Pumpkin Crumble Cake (Oregon, 2006, adapted)


For a home cook I feel like I know my way around a kitchen.  But everyone’s got their blind spots, and mine is baking.  I don’t enjoy it and I’m not good at it, and despite a background in chemistry I’m especially bad at yeast breads.  I can’t even make a decent pizza crust (although it’s on my to-do list).  So when I’m flipping through my vintage cookbooks I usually skip the breads and cakes sections altogether.  I’ve probably ignored a thousand amazing recipes, but aside from a foolproof quickbread and a better-than-expected toffee cake I’ve never had the guts to try them.

But this weekend I had a little bit of extra time.  My butcher had some amazing New York strips for a fair price so I skipped the elaborate Sunday dinner prep in favor of steak and baked potatoes with a side of roasted carrots.   A decadent meal, to be sure, but the only prep work is peeling carrots and the only advance planning is remembering to put the potatoes in the oven an hour before you want to eat.  So I cracked open a cookbook from my own congregation and started poking around.   Which is where I found Pumpkin Crumble Cake.  The author is a woman who, at the time the recipe was written, was a busy young mother and who still lives nearby.  We’ve never had occasion to eat together, but they strike me as people of decent taste so I figured if this recipe is good enough for Heather, it’s good enough for me.

Pumpkin Crumble Cake is more of a bar cookie than a cake.  It doesn’t quite have the cohesiveness to eat like a cookie, so you’ll still want a knife and fork, but it’s got a distinctive lemon bar vibe to it.  The crust and crumble topping are made from yellow cake mix and butter, with a layer of pumpkin pie filling in between.  The bottom crust browns up nicely and the sugar-heavy crumble crystallizes and gives the cookie a satisfying crunch.  I made one key modification to Heather’s recipe:  replacing the Cool Whip topping with freshly whipped cream with a smidge of pumpkin.  I like Cool Whip just fine, but had a sense that it would take the sweetness over the top.  My instincts were right:  the cake is plenty sweet on its own and didn’t need any help.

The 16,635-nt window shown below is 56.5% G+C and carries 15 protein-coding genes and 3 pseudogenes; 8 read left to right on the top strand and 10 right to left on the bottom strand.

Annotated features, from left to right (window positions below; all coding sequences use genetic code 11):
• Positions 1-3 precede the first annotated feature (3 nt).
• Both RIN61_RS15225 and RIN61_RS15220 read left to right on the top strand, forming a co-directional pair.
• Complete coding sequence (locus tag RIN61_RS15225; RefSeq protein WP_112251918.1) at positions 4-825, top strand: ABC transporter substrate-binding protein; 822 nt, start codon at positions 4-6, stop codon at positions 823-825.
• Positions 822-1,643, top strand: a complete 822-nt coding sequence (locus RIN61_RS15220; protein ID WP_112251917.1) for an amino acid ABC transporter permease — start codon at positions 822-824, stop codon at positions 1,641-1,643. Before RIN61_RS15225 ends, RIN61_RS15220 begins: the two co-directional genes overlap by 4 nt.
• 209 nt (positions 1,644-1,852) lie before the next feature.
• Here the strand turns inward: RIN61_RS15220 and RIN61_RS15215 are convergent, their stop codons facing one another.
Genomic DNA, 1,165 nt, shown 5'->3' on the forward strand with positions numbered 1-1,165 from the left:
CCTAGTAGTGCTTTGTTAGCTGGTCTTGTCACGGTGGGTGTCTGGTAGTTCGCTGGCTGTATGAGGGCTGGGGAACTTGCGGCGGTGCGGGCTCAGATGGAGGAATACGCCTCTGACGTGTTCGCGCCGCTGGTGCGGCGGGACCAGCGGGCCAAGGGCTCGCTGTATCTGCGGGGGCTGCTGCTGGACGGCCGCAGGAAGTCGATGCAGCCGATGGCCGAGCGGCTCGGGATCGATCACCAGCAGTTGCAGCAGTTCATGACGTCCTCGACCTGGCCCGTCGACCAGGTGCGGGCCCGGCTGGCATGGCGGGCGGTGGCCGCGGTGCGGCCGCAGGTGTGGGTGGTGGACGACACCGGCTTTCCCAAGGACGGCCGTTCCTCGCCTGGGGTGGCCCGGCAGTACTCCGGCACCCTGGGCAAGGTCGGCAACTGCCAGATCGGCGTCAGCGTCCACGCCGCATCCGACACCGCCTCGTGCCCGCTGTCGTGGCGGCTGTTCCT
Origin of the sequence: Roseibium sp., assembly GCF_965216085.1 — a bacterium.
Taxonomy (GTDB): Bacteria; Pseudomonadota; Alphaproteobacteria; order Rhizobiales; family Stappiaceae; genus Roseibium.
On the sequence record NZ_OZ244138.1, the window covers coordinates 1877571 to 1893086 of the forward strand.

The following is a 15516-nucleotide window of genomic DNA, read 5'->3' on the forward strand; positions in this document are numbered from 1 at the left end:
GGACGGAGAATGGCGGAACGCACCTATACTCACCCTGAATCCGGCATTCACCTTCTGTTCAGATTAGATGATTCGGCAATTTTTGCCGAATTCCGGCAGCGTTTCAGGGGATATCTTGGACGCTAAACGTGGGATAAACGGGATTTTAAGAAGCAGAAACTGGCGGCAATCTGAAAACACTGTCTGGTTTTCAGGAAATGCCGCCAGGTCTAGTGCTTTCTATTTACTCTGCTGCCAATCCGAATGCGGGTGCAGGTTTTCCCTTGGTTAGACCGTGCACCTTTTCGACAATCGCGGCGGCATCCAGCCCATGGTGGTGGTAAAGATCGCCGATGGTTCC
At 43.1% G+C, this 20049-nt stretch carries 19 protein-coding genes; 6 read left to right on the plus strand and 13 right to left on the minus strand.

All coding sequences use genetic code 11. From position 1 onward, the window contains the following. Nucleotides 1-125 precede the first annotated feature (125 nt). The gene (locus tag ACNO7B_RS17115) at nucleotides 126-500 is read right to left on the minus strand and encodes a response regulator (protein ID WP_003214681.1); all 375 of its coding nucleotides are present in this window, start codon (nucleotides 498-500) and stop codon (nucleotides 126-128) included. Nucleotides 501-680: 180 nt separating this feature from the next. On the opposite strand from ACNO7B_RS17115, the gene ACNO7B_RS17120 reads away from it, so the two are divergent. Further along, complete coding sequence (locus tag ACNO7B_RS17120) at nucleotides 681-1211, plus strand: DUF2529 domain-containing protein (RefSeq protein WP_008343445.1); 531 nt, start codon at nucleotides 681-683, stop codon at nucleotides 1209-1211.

The only trick to getting this cake right is the bottom crust, which is made from cake mix, melted butter, and egg.  It’s interminably sticky and difficult to spread or press into the bottom of the casserole dish.  With a little bit of trial and error I found that spraying my hands with Pam – frequently – was the best way to get the crust in place.  Floured fingers didn’t work nearly as well.   The rest of the cake is quite straightforward, with an old school “busy housewife” vibe.   Anyone who’s made pumpkin pie from a can will have no problem with layer two, and the crumble is just cake mix, cold butter and sugar mashed with a pastry blender.  It doesn’t quite get the streusel vibe I was expecting – the whole think sort of melts into a single, uniform layer, but with a creme brulée crunch to it.  Let it cool and top with the whipping cream.

After the obligatory post-steak and potatoes nap we got together for a slice of “cake” and some late night conversation.   And Pumpkin Crumble Cake was a hit.  Everyone agreed it tasted like a sweet pumpkin pie and agreed with my choice of a not-so-sweet whipped topping.  The kids went back for seconds and I got just enough of a sugar high to tide me over until bedtime.  I’m not sure if this rises to top tier “craveable” status in my household, but this is a great way to use up extra pumpkin in the pantry.   I can also see this working well for a potluck or holiday dinner party.   Enjoy!

Pumpkin Crumble Cake (Oregon, 2006, adapted)

  • Preparation: 15 min
  • Cooking: 50 min
  • Ready in: 1 h 5 min
  • For: 12 servings
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Ingredients

For the crust:

For the filling:

For the crumble:

For the whipped topping:

Instructions

  1. Preheat oven to 350° F.

For the crust:

  1. Mix ingredients with a fork. Press mixture into the bottom of an ungreased 9 x 13 baking dish. Use cooking spray to lubricate hands or utensils to keep the crust from sticking.

For the filling:

  1. Whisk ingredients together and pour over the crust.

For the crumble:

  1. Mix reserved cake mix, cinnamon and sugar in a small mixing bowl. Crumble together with the butter using a fork or pastry blender to form a coarse crumb. Sprinkle over the filling.
  2. Bake in a 350° F oven 45-50 minutes until edges brown and a toothpick in the center comes back clean. Cool completely.

For the whipped topping:

  1. In a cold bowl whisk ingredients together until topping thickens and forms soft peaks when the whisk is removed. A hand blender with a whisk attachment will make this much, much easier.
  2. Slice the cooled cake into 12 pieces and serve with a dollop of whipped topping.

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